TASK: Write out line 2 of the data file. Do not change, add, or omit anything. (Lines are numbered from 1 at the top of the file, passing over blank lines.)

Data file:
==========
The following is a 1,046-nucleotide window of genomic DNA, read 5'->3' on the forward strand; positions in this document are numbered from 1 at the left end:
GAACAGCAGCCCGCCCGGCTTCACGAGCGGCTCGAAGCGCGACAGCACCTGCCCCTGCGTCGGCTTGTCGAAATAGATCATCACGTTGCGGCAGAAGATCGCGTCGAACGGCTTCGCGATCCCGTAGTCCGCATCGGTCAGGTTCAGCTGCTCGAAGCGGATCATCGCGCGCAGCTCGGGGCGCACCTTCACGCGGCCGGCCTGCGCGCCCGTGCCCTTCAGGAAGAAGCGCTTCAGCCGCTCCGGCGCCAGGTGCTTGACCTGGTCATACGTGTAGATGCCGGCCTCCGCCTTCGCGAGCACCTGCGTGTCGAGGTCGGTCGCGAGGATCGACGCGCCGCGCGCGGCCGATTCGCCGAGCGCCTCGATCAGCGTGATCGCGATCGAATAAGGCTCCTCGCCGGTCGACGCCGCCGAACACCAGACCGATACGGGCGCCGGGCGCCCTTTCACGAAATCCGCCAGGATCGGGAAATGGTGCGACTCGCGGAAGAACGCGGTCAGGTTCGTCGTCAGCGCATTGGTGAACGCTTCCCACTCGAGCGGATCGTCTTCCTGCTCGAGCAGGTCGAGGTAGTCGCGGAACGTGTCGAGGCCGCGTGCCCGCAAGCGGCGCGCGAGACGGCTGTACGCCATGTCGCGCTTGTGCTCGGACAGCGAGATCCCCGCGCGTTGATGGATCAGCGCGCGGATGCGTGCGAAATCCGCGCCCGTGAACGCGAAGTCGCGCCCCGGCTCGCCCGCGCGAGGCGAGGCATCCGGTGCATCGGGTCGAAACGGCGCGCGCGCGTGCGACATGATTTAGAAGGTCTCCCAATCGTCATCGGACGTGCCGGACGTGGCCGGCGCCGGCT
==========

GAACAGCAGCCCGCCCGGCTTCACGAGCGGCTCGAAGCGCGACAGCACCTGCCCCTGCGTCGGCTTGTCGAAATAGATCATCACGTTGCGGCAGAAGATCGCGTCGAACGGCTTCGCGATCCCGTAGTCCGCATCGGTCAGGTTCAGCTGCTCGAAGCGGATCATCGCGCGCAGCTCGGGGCGCACCTTCACGCGGCCGGCCTGCGCGCCCGTGCCCTTCAGGAAGAAGCGCTTCAGCCGCTCCGGCGCCAGGTGCTTGACCTGGTCATACGTGTAGATGCCGGCCTCCGCCTTCGCGAGCACCTGCGTGTCGAGGTCGGTCGCGAGGATCGACGCGCCGCGCGCGGCCGATTCGCCGAGCGCCTCGATCAGCGTGATCGCGATCGAATAAGGCTCCTCGCCGGTCGACGCCGCCGAACACCAGACCGATACGGGCGCCGGGCGCCCTTTCACGAAATCCGCCAGGATCGGGAAATGGTGCGACTCGCGGAAGAACGCGGTCAGGTTCGTCGTCAGCGCATTGGTGAACGCTTCCCACTCGAGCGGATCGTCTTCCTGCTCGAGCAGGTCGAGGTAGTCGCGGAACGTGTCGAGGCCGCGTGCCCGCAAGCGGCGCGCGAGACGGCTGTACGCCATGTCGCGCTTGTGCTCGGACAGCGAGATCCCCGCGCGTTGATGGATCAGCGCGCGGATGCGTGCGAAATCCGCGCCCGTGAACGCGAAGTCGCGCCCCGGCTCGCCCGCGCGAGGCGAGGCATCCGGTGCATCGGGTCGAAACGGCGCGCGCGCGTGCGACATGATTTAGAAGGTCTCCCAATCGTCATCGGACGTGCCGGACGTGGCCGGCGCCGGCT